Two Mariner High School juniors were selected and sponsored by the Pine Island American Legion Women's Auxiliary Post 136 and sent to Tallahassee during the summer to participate in the Girls State program.
Girls State is the summer leadership and citizenship program sponsored by the American Legion for high school juniors. The legion has been celebrating Girls State since 1938 and the Pine Island American Legion Ladies Auxiliary has been sending representatives to Girls State since 1991.
Pine Island resident Gerilynn Rossman and Cape Coral resident Megan Tedlie were selected as this year's attendees. They were asked to attend Wednesdays meeting at the Legion, where approximately 50 people filled the hall.
Pine Island resident Gerilynn Rossman, right, and Cape Coral resident Megan Tedlie were selected and sponsored by the Pine Island American Legion Women's Auxiliary Post 136 and sent to Tallahassee during the summer to participate in the Girls State program.
The girls are nominated by their guidance counselors during the summer of their junior year. They go to Tallahassee in their senior year.
"Our counselor told us about it at first," Tedlie said. "There were 10 or 12 kids that turned in applications and then we all came out to Pine Island for an interview with the Women's Auxiliary member board. Each of us was given an opportunity to tell them why we should get to go to Tallahassee and they selected us."
Once Tedlie and Rossman were selected, they went through an orientation process.
Auxiliary member and chair of Girl's State committee Sonny Koutsoutis said during the course of orientation the girls were given a comprehensive review of what to expect during their week in Tallahassee. The program ran from June 13-21. The two girls arrived in Tallahassee June 13.
"We stayed on the campus of Florida State University in the dorms," Rossman said. "It was really daunting at first, when we first got there, but after we got to our rooms and to our cities it really smoothed out. We were given a little time to get acquainted with each other and we made up a city."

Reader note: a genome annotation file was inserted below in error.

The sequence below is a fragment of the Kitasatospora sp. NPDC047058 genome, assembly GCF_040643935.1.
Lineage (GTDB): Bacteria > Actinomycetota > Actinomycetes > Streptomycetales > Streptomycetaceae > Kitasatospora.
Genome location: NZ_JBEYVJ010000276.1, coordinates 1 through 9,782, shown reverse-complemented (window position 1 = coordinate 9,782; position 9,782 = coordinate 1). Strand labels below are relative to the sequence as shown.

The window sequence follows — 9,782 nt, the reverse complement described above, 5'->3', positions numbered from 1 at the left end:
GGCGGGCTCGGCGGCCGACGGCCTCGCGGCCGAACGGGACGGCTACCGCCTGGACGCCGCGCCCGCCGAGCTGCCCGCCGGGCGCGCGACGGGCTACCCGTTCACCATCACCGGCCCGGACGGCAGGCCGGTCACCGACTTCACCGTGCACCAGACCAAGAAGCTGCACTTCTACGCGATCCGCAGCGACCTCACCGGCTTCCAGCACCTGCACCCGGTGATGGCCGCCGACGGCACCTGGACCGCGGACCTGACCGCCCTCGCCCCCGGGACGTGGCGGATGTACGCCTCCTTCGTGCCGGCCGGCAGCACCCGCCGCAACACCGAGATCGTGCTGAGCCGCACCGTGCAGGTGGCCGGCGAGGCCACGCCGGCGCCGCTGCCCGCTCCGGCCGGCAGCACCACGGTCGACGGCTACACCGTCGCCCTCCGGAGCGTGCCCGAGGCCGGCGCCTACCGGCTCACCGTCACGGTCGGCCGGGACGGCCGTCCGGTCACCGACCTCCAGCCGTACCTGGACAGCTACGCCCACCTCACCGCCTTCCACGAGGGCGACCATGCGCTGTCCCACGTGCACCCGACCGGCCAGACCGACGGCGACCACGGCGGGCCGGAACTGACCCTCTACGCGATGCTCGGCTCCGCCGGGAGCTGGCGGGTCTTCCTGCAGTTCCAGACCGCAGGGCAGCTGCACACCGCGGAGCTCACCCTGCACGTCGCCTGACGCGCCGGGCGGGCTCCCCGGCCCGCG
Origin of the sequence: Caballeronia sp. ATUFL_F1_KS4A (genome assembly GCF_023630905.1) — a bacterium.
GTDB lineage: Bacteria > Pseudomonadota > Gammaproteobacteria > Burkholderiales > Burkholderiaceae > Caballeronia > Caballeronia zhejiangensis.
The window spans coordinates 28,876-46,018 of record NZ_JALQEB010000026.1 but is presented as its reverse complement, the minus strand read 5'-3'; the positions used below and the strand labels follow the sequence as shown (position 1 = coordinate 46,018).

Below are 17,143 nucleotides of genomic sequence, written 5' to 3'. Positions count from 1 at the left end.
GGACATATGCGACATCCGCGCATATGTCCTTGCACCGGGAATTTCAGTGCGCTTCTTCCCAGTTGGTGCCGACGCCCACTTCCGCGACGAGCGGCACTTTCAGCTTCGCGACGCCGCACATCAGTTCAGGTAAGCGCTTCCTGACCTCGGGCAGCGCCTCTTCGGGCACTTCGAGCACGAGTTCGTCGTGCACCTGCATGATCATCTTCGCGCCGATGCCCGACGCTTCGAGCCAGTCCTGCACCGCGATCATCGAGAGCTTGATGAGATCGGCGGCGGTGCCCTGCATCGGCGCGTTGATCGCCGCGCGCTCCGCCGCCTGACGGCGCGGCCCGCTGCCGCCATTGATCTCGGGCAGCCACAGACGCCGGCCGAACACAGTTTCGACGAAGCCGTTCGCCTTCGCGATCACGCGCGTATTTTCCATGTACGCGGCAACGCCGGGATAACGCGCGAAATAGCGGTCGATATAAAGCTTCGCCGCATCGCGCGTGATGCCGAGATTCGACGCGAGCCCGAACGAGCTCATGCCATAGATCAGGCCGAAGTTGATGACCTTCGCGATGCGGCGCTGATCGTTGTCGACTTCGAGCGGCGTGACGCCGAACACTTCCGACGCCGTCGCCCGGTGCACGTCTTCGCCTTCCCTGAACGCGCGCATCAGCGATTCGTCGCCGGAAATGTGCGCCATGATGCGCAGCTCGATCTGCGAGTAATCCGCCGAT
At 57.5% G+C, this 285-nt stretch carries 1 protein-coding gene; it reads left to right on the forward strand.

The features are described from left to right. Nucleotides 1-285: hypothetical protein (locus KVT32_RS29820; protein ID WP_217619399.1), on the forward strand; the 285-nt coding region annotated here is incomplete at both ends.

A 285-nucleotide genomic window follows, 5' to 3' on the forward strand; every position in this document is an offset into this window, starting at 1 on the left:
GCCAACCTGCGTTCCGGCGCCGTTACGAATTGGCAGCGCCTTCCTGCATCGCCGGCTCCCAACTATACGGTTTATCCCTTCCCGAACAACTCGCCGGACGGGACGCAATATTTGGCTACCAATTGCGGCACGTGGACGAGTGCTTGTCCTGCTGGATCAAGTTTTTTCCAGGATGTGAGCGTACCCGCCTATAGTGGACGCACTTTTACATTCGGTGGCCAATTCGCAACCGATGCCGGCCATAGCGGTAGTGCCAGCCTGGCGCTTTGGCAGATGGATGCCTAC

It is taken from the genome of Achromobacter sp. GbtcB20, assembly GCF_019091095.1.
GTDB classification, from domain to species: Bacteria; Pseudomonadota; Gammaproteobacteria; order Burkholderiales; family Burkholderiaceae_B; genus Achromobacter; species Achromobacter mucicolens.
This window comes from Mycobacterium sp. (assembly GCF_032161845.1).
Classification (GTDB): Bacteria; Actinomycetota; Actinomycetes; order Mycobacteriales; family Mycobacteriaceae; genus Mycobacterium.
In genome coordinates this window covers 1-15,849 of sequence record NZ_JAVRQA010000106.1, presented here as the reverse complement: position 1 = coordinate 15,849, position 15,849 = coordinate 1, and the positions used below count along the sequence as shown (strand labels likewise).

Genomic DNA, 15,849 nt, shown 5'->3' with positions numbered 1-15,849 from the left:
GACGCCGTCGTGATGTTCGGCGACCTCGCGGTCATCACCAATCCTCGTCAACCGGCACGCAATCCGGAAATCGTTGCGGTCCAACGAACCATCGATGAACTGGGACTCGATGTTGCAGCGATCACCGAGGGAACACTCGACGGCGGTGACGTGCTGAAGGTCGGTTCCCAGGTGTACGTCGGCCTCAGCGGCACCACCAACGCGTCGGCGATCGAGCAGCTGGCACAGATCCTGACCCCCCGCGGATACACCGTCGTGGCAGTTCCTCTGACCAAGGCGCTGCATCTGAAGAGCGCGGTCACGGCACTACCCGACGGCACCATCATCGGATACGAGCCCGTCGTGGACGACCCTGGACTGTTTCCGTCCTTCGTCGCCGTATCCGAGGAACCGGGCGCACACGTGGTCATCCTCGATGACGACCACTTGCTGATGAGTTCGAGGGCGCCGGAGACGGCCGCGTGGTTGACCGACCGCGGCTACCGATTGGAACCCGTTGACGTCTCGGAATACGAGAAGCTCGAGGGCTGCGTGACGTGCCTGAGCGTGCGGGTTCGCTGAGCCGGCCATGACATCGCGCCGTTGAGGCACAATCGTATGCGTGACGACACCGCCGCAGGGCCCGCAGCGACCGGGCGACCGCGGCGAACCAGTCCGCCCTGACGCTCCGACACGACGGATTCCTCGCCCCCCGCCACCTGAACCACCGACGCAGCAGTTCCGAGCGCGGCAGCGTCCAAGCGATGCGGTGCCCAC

Program participants are divided into cities where they elect mock municipal officials and representatives to the mock state legislature. All the girls campaign, run for office and elect officials for each city during the week's stay at the capital. State officials and governors are also elected.
"There were three sets of elections," Tedlie said. "First the girls elected city office holders: mayor, city council, fire chief. Then there were state elections where they elected governor, lieutenant governor, state supreme court justices. Then there were county elections where judges and county attorneys were elected. We were elected as county attorneys."
On the day the girls go to the state House, they are required to bring a bill with them to be presented to the mock legislature. This mock legislature meets to organize, elect leaders and pass bills in the same way the state legislature operates.
"As county attorneys we spent some time at the state House and the capital but we spent most of our time at the Supreme Court," Ms. Rossman said. "And we got to meet Florida Supreme Court Justice Jorge Labarga and lots of students that were interning at the Supreme Court.
The girls made a mock oral argument before the court where they argued their points before a panel of judges. The judges then issued a ruling on who won the case.
One of the assignments was for each girl to write a bill. Tedlie's bill was one of 11 passed and signed by the "governor." It was an amazing piece of hard work which detailed a plan to control the invasive Burmese python population in the Everglades, as well as regulate both sellers and owners by micro-chipping them as a means of tracking and preventing them from being dumped in the Everglades.
When the girls were called to the podium for remarks, they thanked everyone for the opportunity to participate in Girls State and thanked the American Legion Women's Auxiliary for "this wonderful opportunity to meet 298 other amazing girls... This has been a great experience," Rossman said. "We both feel so privileged and honored to attend Florida's Girls State. Not many people have the opportunity to get a glance into our government as we have this summer."
The girls presented Koutsoutis with a plaque showing their appreciation. In turn the Women's Auxiliary presented the girls with plaques.
Each of the two girls believe the Girls State experience has been a positive one.
"I really don't know what I want to do but Girls State really opened my eyes to law and the judicial system," Tedlie said.
"This experience has gotten my interest in law but I'm actually more of an engineer, I build robots. I really wanted to do this to experience something very different from engineering," Rossman said. "It's made me lean towards biomedical and forensics where maybe I could do more to help people."